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Orbea wissmannii

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Scientific Name

Orbea wissmannii (O.Schwartz) Bruyns

Synonyms

Caralluma wissmannii, Angolluma wissmannii, Pachycymbium wissmannii

Scientific Classification

Family: Apocynaceae
Subfamily: Asclepiadoideae
Tribe: Ceropegieae
Subtribe: Stapeliinae
Genus: Orbea

Description

Orbea wissmanii is a low growing succulent with erect, 4-angled stems up to 3 inches (7.5 cm) tall. The stems are pale and dark green, dappled and soft-toothed. It spreads over the ground forming large, crowded cushions up to 3.3 feet (1 m) across. The flowers are 5-pointed, fleshy stars, up to 10 inches (25 cm) in diameter and produced in late summer or autumn. They are very variable in color. Mostly brownish-red at the base and golden-yellow to bright-yellow towards their apex.

Photo via wikimedia.org

Hardiness

USDA hardiness zone 9b to 11b: from 25 °F (−3.9 °C) to 50 °F (+10 °C).

How to Grow and Care

Several species are fairly easy to grow. Others, often those with slightly hairy stems and the more unusual flowers, are more challenging and require careful watering (with some fertilizer) during the growing season and complete withdrawal of water during the winter months. A minimum winter temperature of 10°C (50°F) is acceptable, providing that plants are kept absolutely dry. A heated growing bench or incubator may help delicate plants to get through the colder months. However, many species live under shrubs in habitat and prefer light shade rather than full sun.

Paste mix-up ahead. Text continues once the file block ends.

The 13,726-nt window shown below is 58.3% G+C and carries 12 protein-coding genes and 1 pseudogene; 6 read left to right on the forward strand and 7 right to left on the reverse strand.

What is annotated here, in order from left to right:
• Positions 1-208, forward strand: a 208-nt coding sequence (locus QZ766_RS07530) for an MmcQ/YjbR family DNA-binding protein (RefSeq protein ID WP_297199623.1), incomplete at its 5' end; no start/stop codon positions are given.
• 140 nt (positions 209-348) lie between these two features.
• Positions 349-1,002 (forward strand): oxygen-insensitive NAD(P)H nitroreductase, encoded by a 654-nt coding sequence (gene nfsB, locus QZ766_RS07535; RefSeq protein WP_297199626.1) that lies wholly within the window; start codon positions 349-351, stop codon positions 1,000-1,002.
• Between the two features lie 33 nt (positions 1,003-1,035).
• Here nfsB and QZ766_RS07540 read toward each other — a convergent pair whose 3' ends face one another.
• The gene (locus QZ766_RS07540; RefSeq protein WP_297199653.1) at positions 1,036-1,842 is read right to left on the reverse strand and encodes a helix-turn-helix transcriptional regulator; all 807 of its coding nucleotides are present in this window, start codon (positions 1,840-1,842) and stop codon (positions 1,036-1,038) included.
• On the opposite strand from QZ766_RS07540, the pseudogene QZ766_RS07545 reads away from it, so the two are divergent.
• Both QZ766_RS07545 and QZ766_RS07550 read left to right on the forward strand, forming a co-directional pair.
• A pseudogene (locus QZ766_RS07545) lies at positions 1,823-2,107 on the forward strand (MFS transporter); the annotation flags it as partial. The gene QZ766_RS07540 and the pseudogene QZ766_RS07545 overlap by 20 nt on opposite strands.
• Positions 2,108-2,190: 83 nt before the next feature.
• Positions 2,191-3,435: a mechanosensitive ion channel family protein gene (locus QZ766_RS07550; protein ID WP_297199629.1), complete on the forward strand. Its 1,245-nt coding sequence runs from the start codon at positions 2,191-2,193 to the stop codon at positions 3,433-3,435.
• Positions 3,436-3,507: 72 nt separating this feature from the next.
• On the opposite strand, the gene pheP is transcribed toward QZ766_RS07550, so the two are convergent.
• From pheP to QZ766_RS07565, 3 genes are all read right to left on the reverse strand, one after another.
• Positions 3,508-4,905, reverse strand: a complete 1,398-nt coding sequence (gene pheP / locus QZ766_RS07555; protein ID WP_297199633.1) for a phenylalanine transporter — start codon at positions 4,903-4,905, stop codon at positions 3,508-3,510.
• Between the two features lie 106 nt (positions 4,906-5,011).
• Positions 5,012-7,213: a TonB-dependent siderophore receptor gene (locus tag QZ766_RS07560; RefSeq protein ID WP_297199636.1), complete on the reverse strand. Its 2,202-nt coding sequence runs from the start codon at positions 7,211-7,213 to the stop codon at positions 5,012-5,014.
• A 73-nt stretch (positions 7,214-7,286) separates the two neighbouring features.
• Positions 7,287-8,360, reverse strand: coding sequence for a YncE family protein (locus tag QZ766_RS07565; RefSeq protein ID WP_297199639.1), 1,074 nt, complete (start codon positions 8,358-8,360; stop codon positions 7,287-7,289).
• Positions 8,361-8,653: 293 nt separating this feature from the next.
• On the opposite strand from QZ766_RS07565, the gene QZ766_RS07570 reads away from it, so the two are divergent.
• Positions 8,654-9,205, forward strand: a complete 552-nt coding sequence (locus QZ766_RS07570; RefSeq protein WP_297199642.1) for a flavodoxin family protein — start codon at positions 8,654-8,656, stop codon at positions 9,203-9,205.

A gritty compost is essential, and clay pots are advisable for the more delicate species. Some growers prefer a mineral-only compost to minimize the chance of fungal attack on the roots. A layer of grit on the surface of the compost prevents moisture from accumulating around the base of the stems.

Keeping Stapelias and their roots free of pests such as mealy bugs is the real key to success as fungal attack often occurs as a result of damage to stems by insects… – See more at: How to Grow and Care for Stapelia

Origin

Native to Saudi Arabia, Oman and Yemen.

Subspecies, Varieties, Forms, Cultivars and Hybrids

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